In Their Own Words: 3 things I learned in lockdown

Published on
October 20, 2021
Rachel Melisa
Marketing & Brand Manager
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This article is part of a series exploring what it means to maintain a positive mental health, in a world that seems to be constantly moving, unpredictable, and oftentimes stressful. Here are the words from everyday meldCX team members who are living it.

Alongside the rest of the world, I spent a lot of 2020 in lockdown. 

As someone who thrives on being out in the sun, meeting friends for dinners, going to music gigs, and exercising out — I found it particularly hard when it all came to a halt. 

In the beginning, it was all fun and games. “I’ll see you in two weeks!” I said to my colleagues. However, that two weeks turned into two months, and the novelty of it finally wore off. It stopped feeling like a holiday and more like home confinement. 

Reflecting on the many many months it has been since COVID-19 changed our lives, I realized I’ve learned a thing or two (haven’t we all?). Below is a (non-exhaustive) list:

1. Doing nothing can be a form of self-care

From a young age, we’re taught to keep busy. If we aren’t doing something productive, it’s easy to feel guilty and irresponsible. But busy-fever doesn’t do us any good either. Not only does a state of constant busyness increase our risk of burnout, but it also limits our chances to connect with ourselves.

When I landed my first full-time Marketing role, I still kept my part-time job, working weekends at a doughnut shop. I wasn’t actually strapped for money, I just liked having those extra dollars in my pocket. Two years in, I realized that it severely limited my time doing things that I actually love. 

Over time, I’ve learned to stop using the word “busy” as a badge of honor. We are not cogs in a machine. Just like how muscles need time to heal after a tough workout, humans need time to recuperate after a particularly exhausting season. “Doing nothing” isn’t a waste of time, it is actually a requirement for us to be the best version of ourselves.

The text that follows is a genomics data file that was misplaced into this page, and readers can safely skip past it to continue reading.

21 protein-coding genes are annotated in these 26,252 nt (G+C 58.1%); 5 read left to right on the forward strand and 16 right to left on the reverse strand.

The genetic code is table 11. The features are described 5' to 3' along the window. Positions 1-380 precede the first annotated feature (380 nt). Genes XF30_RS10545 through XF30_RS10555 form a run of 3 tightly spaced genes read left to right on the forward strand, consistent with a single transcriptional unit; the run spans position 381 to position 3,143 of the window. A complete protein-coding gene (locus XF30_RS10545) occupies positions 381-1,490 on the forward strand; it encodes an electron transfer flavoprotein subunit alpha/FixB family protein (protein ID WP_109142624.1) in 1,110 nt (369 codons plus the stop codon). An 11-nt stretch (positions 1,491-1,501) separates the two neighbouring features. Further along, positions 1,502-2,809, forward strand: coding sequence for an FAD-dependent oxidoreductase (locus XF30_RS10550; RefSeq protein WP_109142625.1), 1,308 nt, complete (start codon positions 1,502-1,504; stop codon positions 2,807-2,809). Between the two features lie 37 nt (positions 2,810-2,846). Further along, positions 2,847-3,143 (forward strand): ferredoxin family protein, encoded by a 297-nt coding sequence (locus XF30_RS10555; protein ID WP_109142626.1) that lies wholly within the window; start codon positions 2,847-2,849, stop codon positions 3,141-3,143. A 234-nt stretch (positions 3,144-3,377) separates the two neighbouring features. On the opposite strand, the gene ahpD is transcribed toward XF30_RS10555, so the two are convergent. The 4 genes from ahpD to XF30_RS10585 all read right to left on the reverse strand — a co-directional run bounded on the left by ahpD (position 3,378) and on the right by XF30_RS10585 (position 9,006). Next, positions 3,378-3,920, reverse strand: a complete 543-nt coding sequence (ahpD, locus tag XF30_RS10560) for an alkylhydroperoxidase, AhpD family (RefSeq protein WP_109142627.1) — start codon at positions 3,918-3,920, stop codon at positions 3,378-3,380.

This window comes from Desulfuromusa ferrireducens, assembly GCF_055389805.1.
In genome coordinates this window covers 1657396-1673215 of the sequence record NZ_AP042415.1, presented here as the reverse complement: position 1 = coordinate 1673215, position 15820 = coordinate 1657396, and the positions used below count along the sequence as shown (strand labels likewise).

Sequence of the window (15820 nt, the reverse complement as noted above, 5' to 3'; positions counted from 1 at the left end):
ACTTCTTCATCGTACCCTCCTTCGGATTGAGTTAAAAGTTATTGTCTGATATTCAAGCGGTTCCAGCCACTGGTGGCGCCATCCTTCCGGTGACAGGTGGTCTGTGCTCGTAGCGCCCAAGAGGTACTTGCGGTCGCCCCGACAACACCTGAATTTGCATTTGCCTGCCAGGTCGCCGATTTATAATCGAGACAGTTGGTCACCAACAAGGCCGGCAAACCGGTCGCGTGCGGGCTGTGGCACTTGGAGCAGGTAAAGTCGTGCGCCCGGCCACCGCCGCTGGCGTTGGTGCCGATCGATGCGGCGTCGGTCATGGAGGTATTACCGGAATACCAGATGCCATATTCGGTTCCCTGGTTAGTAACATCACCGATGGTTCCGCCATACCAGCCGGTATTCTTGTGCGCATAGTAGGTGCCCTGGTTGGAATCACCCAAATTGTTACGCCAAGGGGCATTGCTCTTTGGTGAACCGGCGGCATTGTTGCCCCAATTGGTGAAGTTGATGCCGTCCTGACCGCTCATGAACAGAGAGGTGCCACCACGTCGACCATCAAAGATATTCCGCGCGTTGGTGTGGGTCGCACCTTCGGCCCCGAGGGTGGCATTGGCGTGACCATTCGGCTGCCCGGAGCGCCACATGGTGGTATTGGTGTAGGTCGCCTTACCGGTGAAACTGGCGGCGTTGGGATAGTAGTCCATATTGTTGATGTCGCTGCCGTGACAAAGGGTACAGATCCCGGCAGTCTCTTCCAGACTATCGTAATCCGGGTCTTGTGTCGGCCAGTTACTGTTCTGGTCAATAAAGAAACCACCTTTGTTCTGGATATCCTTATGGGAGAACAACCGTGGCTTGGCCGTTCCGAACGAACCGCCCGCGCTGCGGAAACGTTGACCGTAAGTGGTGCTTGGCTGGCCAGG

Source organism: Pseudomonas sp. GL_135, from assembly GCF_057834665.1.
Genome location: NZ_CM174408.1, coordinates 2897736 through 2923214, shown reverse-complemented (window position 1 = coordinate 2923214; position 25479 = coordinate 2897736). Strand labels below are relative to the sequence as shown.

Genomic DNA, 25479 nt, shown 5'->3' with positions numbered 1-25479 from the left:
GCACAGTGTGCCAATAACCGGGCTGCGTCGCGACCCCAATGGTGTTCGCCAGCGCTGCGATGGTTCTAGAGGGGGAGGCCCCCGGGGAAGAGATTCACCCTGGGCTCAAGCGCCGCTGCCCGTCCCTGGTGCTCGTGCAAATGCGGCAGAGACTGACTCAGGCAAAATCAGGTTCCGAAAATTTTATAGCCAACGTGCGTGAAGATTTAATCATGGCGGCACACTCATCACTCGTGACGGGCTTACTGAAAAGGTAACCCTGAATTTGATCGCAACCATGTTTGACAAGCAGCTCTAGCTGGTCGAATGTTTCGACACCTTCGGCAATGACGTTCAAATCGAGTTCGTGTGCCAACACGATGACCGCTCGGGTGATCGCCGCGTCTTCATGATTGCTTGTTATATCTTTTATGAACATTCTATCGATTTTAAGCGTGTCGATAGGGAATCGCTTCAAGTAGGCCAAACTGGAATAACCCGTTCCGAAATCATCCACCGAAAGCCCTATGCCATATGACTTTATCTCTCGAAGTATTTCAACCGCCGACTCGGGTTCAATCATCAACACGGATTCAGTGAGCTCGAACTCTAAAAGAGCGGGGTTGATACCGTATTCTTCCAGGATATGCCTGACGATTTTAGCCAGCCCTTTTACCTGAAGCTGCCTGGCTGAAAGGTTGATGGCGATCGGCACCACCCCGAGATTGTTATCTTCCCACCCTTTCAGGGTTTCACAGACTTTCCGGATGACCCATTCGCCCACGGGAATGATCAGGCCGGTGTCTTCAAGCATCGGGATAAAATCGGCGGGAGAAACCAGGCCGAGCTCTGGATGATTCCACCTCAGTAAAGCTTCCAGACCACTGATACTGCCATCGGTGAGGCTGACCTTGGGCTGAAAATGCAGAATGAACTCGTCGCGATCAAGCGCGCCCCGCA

2. True happiness comes from within

Happiness is an elusive thing. Ironically, chasing happiness won’t make you a happier person. Instead, it may make you feel worse, because running after it puts a magnifying glass on the things you are lacking. 

During a trip to Goodwill, I picked up a gem of a book titled ‘The Book of Joy: Lasting Happiness in a Changing World’. The book chronicles a discussion between the Dalai Lama and Archbishop Desmond Tutu, two people who have experienced extreme challenges, yet came out on the other end loving and joyful.

In it the Dalai Lama said:

“We create most of our suffering, so it should be logical that we also have the ability to create more joy. It simply depends on the attitudes, the perspectives, and the reactions we bring to situations and to our relationships with other people. When it comes to personal happiness there is a lot that we as individuals can do.”

At the beginning of the pandemic, I had to say goodbye to a country I’ve called home for the past five years. It was tough at first. I missed my friends, my apartment, my independence, the way of life that I’ve created for myself... Yet on the flip side, I gained precious quality time with my family, improved my relationship with my sister, and had the opportunity to reconnect with my hometown. 

It’s okay to feel down and sad, but not for a prolonged period. Time gave me a new perspective on my situation — and I was able to reframe it in a positive way.

3. The most important gift is health — physical and mental 

Our physical health and mental wellbeing should be prioritized. These are things that money can’t buy. 

Have people to vent to (whether that person is a professional or a friend), do that exercise, eat a balanced diet, and get enough sleep. It’s ok to set boundaries with people that are toxic to your mental wellbeing. Go off social media for a week or two if you need to. Treat yourself like your best friend. That is the best gift that we can give to ourselves.


At the beginning of lockdown, I created a playlist to help me unwind when I felt like I was falling into a hole of rumination. And I’d like to share it with you! (Click the GIF below for the link)

Share your own learnings & lockdown playlists with Rachel! Connect with her on LinkedIn.

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